Date: Sun, 16 Jul 1995 07:32:48 PDT

From: tom creswell creswell[AT SYMBOL GOES HERE]CROWN.NET

Subject: Re: Woman/Lady

For what Virginia McDavid and I found to be the situation circa 1985, when

we were writing usage notes and synonymies for the Random House

Dictionary, Second Edition, Unabridged. See the Usage Paragraph sv

_lady_ and the Usage Paragraph and Synonymy sv _woman_ and

_-woman_. Upon re-reading, they seem to accurately define the present

situation with the two terms. Political correctness aside, the general current

practice seems to be as described.

Tom Creswell

---------------Original Message---------------

Weren't we discussing the differences between phrases like "lady doctor" and

"woman doctor" a while back? (If it was somewhere else, well, it *should* have

been here, too.)

Anyway, I was watching the Boston Red Sox/Texas Rangers (baseball) game

tonight, with Brent Mussberger and Joe Torre doing the commentary. As the

score got out of hand, the announcers started commenting (favorably) on the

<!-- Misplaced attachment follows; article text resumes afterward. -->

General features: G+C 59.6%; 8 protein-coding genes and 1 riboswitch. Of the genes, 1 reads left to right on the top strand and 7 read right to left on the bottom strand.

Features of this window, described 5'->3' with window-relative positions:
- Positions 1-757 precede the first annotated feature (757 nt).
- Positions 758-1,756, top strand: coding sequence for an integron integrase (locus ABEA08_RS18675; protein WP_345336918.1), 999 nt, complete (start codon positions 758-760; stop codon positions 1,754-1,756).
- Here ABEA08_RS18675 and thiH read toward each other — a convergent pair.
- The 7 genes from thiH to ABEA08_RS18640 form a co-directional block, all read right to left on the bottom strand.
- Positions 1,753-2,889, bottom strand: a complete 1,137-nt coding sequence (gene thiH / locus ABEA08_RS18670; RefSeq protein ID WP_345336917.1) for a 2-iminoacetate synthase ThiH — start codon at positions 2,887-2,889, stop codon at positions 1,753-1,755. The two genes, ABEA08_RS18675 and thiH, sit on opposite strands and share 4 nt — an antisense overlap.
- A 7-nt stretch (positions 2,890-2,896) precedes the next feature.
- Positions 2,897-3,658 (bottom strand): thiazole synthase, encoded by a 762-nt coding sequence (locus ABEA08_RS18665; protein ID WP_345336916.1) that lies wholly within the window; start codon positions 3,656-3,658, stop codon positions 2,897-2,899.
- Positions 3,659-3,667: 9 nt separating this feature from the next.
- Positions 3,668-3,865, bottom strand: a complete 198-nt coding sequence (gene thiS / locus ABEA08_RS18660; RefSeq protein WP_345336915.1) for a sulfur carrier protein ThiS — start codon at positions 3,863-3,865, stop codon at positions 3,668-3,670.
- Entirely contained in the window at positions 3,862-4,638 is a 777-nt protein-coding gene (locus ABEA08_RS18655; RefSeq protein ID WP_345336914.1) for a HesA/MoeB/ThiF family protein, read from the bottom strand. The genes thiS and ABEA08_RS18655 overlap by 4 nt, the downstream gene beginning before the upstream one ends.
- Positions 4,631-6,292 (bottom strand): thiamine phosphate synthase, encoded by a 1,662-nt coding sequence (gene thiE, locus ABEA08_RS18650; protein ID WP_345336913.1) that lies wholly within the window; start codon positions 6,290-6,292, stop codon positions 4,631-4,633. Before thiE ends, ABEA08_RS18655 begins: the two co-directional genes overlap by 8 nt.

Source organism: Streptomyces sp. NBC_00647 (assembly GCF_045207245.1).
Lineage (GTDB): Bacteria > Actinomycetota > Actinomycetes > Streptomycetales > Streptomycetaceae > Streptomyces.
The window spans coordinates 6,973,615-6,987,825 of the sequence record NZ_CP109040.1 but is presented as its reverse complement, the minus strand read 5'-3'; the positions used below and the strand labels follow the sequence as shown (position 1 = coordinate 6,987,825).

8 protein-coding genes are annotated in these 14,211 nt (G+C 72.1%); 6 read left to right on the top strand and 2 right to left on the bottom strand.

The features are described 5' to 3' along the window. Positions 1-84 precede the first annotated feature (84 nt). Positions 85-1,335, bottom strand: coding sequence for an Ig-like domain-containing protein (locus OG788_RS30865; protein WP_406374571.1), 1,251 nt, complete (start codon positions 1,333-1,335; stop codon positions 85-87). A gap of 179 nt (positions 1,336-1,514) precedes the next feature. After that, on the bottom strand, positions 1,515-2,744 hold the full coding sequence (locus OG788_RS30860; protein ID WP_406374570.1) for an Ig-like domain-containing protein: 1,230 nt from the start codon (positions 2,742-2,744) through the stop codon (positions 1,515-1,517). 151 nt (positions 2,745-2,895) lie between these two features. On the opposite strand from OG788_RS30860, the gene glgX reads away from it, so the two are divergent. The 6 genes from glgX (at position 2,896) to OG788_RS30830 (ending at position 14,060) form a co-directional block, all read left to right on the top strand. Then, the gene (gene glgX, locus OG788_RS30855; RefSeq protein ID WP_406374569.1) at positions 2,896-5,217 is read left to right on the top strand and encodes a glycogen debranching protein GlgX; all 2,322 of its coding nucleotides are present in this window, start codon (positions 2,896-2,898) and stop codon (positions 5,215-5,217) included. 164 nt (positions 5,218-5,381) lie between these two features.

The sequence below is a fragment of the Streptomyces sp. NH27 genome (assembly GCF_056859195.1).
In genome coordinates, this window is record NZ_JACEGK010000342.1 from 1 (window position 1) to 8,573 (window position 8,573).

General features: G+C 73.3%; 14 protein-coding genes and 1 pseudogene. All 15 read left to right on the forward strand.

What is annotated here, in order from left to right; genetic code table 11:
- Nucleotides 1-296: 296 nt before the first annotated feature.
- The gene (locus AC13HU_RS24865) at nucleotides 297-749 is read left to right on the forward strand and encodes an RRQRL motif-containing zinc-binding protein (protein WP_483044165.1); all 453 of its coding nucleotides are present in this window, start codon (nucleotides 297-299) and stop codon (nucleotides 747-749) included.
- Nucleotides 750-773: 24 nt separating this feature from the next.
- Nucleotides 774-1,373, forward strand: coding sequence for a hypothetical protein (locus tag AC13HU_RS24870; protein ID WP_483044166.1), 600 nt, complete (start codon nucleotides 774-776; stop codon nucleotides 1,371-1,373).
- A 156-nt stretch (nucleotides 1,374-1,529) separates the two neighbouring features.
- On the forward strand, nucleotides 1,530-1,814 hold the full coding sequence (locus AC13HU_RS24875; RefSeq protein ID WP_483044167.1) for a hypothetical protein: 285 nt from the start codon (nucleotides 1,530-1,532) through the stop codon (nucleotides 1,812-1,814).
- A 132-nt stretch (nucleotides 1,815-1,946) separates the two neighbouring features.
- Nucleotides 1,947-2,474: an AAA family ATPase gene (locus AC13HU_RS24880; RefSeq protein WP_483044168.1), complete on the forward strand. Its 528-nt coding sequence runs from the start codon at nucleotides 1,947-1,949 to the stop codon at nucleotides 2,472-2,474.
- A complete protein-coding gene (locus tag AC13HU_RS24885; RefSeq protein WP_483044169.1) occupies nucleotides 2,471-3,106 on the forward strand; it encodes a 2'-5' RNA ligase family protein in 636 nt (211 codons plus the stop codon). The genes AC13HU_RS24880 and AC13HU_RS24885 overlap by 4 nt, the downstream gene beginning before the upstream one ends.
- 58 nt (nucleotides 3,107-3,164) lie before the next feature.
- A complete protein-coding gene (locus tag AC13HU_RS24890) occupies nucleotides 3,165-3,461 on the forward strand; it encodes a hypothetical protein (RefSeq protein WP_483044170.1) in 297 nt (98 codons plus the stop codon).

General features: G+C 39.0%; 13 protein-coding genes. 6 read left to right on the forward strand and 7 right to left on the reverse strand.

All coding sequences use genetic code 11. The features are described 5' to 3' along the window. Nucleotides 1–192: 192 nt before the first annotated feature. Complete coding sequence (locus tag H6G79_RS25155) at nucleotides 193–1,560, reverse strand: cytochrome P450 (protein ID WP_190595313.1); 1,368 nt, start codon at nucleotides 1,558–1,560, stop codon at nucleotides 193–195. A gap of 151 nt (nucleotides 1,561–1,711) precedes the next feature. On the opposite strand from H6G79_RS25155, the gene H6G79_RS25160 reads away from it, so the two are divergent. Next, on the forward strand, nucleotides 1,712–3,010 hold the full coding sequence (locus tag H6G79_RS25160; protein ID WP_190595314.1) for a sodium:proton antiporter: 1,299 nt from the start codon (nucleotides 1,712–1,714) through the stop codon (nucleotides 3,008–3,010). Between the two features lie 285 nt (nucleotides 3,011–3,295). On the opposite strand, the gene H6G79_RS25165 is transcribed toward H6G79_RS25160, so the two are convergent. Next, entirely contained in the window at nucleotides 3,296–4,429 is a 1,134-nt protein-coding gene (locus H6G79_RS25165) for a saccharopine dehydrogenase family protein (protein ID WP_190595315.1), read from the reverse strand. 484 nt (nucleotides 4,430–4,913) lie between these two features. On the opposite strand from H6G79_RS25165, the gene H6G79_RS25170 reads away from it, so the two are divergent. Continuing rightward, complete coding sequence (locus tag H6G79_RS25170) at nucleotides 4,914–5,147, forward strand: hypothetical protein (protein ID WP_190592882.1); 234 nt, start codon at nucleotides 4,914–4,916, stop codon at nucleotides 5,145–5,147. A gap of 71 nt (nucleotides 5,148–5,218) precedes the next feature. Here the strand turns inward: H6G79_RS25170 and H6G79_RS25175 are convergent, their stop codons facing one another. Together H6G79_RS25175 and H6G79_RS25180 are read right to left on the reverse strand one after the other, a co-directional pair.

increasing number of women in front office and public positions. At one point,

Torre noted that Boston has the first "lady p/a announcer" and the first "lady

assistant general manager". Mussberger immediately cut in, saying that you had

to say "woman p/a announcer", etc. Afterwards, he made a crack about PC, but

is did seem as if his correction was based on it 'sounding wrong' to say "lady

p/a announcer", and the PC came out of trying to articulate *why* it sounded


PS for baseball fans: the score was *objectively* getting out of hand; no

partisanship intended.

PS for non-baseball fans: Mussberger is an experienced sportscaster and covers

a variety of sports; Torre is an ex-player, ex-manager, though he has been

involved in specifically baseball broadcasting between stints as a manager.

Alice Faber


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